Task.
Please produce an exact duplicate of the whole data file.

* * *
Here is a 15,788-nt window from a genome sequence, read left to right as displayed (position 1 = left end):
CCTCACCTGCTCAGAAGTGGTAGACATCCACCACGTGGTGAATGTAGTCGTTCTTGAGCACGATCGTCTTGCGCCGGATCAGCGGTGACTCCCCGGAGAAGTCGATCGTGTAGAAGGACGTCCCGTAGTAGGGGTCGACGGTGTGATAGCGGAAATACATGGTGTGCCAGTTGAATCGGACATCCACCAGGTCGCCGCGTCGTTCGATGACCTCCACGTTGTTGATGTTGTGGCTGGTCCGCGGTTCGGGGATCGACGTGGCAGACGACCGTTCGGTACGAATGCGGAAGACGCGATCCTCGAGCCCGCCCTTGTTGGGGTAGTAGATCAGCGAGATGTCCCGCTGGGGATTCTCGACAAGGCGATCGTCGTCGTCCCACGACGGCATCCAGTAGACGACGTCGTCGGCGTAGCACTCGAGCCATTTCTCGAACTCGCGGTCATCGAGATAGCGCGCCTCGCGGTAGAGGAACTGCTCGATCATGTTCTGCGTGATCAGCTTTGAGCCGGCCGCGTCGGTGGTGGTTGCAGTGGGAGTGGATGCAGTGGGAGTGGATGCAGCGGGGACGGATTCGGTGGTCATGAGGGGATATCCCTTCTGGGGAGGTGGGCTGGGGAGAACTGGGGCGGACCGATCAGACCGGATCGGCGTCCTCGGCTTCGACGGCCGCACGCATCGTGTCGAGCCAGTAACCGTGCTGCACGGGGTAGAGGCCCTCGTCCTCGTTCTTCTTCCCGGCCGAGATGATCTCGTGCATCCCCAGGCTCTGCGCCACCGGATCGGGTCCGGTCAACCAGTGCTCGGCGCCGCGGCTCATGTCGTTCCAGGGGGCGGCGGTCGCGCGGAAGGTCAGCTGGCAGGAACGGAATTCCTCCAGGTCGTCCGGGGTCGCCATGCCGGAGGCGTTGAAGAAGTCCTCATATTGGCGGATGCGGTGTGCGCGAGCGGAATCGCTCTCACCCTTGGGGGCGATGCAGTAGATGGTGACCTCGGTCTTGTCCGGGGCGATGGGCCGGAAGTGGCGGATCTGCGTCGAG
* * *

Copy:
Here is a 15,788-nt window from a genome sequence, read left to right as displayed (position 1 = left end):
CCTCACCTGCTCAGAAGTGGTAGACATCCACCACGTGGTGAATGTAGTCGTTCTTGAGCACGATCGTCTTGCGCCGGATCAGCGGTGACTCCCCGGAGAAGTCGATCGTGTAGAAGGACGTCCCGTAGTAGGGGTCGACGGTGTGATAGCGGAAATACATGGTGTGCCAGTTGAATCGGACATCCACCAGGTCGCCGCGTCGTTCGATGACCTCCACGTTGTTGATGTTGTGGCTGGTCCGCGGTTCGGGGATCGACGTGGCAGACGACCGTTCGGTACGAATGCGGAAGACGCGATCCTCGAGCCCGCCCTTGTTGGGGTAGTAGATCAGCGAGATGTCCCGCTGGGGATTCTCGACAAGGCGATCGTCGTCGTCCCACGACGGCATCCAGTAGACGACGTCGTCGGCGTAGCACTCGAGCCATTTCTCGAACTCGCGGTCATCGAGATAGCGCGCCTCGCGGTAGAGGAACTGCTCGATCATGTTCTGCGTGATCAGCTTTGAGCCGGCCGCGTCGGTGGTGGTTGCAGTGGGAGTGGATGCAGTGGGAGTGGATGCAGCGGGGACGGATTCGGTGGTCATGAGGGGATATCCCTTCTGGGGAGGTGGGCTGGGGAGAACTGGGGCGGACCGATCAGACCGGATCGGCGTCCTCGGCTTCGACGGCCGCACGCATCGTGTCGAGCCAGTAACCGTGCTGCACGGGGTAGAGGCCCTCGTCCTCGTTCTTCTTCCCGGCCGAGATGATCTCGTGCATCCCCAGGCTCTGCGCCACCGGATCGGGTCCGGTCAACCAGTGCTCGGCGCCGCGGCTCATGTCGTTCCAGGGGGCGGCGGTCGCGCGGAAGGTCAGCTGGCAGGAACGGAATTCCTCCAGGTCGTCCGGGGTCGCCATGCCGGAGGCGTTGAAGAAGTCCTCATATTGGCGGATGCGGTGTGCGCGAGCGGAATCGCTCTCACCCTTGGGGGCGATGCAGTAGATGGTGACCTCGGTCTTGTCCGGGGCGATGGGCCGGAAGTGGCGGATCTGCGTCGAG